Germany

Germany’s geographical location, economic strength, defense capability and political influence make it a vital European ally. Its armed forces are among the largest, most modern and best-trained in NATO, and form a major component of Alliance military capabilities. In May 2000, Defense Minister Rudolf Scharping unveiled plans for a major restructuring of the German armed forces. Active-duty military strength is to be reduced from over 300,000 at present to 270,000 personnel by 2006, and the number of Defense Ministry civilian employees reduced by nearly 40,000. Despite these cuts, the future force will be both more professional, as conscript strength will be trimmed from 135,000 to about 80,000, and more capable of conducting crisis response operations. The "readiness forces" configured for rapid deployment shall be tripled to about 150,000 personnel.

In 2001, German defense spending was $27.5 billion, or 1.5 percent of GDP -- well below the average of 1.9 percent for all non-U.S. NATO nations. In view of the slowdown in the German economy and Germany’s EU Stability and Growth Pact commitment to limiting budget deficits, defense spending is projected to decline by slightly over one percent, in nominal terms, during 2002. However, in the wake of the September 11 terror attacks, the German government introduced new taxes to cover expected cost increases associated with new security measures and the war on terrorism.

During 2001, Germany contributed small troop contingents to UN peace operations in the Republic of Georgia and along the Iraq-Kuwait border, and over 450 civilian police to the UN missions in Bosnia and Kosovo. There are 5,200 German troops serving with KFOR in Kosovo, and a battlegroup of over 800 personnel is deployed with SFOR in Bosnia. In August and September 2001, approximately 500 German soldiers participated in NATO’s Operation ESSENTIAL HARVEST in the Former Yugoslav Republic of Macedonia (FYROM). Germany then assumed the leading role in the follow-on Operation AMBER FOX, which deployed approximately 700 NATO troops (including a German company and supporting elements) to support and provide emergency extraction for international monitors in FYROM. Germany also made very large financial contributions to UN peace operations, ranking second only to the United States in absolute terms ($209 million), and ranking first in contributions relative to GDP.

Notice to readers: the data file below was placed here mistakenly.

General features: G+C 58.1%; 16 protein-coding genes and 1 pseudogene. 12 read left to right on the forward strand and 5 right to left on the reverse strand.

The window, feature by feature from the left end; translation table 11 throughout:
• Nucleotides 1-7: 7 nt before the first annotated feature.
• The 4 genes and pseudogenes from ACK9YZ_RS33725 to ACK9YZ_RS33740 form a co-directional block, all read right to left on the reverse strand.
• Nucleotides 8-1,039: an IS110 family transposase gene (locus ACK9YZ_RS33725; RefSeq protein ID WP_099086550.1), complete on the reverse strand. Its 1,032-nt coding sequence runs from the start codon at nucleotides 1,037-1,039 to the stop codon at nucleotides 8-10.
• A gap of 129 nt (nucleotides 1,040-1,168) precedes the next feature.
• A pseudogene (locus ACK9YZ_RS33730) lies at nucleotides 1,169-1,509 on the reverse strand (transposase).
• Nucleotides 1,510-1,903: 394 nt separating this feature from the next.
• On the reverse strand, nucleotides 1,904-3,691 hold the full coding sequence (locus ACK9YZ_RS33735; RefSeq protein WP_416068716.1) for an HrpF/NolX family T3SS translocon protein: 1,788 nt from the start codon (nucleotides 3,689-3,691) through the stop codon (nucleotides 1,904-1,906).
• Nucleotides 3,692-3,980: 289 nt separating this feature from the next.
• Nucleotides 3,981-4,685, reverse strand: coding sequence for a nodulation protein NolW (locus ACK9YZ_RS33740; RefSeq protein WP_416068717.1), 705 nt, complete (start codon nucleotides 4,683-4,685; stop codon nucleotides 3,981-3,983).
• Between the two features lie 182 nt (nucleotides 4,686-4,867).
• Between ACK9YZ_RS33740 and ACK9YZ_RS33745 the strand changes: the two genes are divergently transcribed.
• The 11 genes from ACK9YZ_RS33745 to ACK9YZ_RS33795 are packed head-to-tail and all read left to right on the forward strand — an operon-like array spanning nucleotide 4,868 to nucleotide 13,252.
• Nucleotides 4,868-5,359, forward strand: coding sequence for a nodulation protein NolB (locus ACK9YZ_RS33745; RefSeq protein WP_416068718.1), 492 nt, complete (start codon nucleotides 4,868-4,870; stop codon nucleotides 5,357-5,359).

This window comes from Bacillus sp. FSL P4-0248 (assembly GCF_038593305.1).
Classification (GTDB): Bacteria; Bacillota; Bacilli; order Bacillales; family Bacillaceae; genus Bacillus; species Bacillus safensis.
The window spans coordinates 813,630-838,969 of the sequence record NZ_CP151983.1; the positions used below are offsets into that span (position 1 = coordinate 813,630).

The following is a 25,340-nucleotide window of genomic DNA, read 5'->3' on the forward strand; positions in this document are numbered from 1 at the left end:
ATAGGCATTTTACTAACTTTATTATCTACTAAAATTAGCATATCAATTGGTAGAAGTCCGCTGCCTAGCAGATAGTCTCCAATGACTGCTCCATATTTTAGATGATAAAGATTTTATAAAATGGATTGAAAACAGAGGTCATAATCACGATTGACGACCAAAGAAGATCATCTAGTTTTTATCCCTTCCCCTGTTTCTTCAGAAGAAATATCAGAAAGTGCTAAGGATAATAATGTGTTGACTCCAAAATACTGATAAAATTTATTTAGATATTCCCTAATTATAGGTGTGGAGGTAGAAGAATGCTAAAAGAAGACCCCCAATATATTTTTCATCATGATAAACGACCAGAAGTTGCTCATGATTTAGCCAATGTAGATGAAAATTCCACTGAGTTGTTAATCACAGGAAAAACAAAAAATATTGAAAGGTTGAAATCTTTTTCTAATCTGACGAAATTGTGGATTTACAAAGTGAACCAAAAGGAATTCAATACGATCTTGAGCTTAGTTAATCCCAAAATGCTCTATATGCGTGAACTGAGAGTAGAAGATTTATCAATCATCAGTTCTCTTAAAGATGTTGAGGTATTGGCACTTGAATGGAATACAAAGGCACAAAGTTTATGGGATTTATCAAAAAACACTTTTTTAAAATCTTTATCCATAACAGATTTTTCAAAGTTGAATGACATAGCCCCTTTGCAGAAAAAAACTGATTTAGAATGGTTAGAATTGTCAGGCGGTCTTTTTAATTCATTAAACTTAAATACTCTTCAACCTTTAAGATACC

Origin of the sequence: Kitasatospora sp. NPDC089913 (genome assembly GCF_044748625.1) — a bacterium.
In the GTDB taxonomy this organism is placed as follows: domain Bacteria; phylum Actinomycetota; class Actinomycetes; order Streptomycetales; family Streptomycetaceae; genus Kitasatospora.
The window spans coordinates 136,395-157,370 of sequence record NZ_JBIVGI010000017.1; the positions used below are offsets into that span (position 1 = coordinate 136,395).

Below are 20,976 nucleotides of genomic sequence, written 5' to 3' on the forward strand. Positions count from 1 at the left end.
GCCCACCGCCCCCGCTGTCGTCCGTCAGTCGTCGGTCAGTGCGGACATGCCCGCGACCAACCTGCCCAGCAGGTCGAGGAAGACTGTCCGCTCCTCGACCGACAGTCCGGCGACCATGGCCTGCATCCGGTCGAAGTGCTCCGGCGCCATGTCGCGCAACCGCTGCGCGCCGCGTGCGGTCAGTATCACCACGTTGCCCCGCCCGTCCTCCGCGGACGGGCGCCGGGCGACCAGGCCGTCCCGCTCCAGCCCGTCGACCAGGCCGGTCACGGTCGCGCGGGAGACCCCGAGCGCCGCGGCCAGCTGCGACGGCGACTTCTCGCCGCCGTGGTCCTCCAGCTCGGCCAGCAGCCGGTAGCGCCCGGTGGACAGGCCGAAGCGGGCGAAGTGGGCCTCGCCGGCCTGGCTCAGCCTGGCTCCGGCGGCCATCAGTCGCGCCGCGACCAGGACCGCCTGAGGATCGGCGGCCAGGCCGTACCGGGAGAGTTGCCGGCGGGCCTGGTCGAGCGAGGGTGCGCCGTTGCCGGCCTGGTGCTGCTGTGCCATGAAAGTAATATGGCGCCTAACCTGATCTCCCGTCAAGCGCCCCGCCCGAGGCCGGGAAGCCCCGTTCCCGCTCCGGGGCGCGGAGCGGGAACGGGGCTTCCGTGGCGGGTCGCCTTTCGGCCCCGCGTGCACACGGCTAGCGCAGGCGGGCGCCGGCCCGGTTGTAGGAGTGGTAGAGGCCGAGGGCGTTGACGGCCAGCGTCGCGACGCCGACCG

German foreign development assistance contributions totaled over $5.7 billion for 2000, ranking fourth among all the nations covered in this Report. In addition to these contributions, Germany provided extensive financial assistance in the pursuit of shared security objectives in the Balkans, including $133 million through the Southeastern European Stability Pact and $11.9 million for reconstruction projects. Germany has also pledged approximately $280 million over four years to help with Afghanistan reconstruction efforts.

Germany contributed $6.3 million to Russia and Ukraine for counterproliferation and nuclear threat reduction in 2001, including chemical weapons destruction, nuclear waste disposal, SS-19 and SS-24 missile silo closure, and nuclear incident emergency planning programs. Germany has also contributed a total of $17.6 million to the Korean Peninsula Energy Development Organization to-date, and is scheduled to provide another $4.7 million each year through 2010.

Since September 11, German federal and local governments have allocated considerable resources to enhance force protection for U.S. military personnel and dependents. Bundeswehr troops have been deployed to protect U.S. military facilities and additional support provided by local police. Germany contributed over $1.2 billion in 2000 to offset the costs of maintaining U.S. military forces on its soil, representing about 21 percent of U.S. non-personnel stationing costs in Germany. Almost all cost sharing was in the form of indirect contributions (i.e., waived taxes, rents and other forgone revenues).

Italy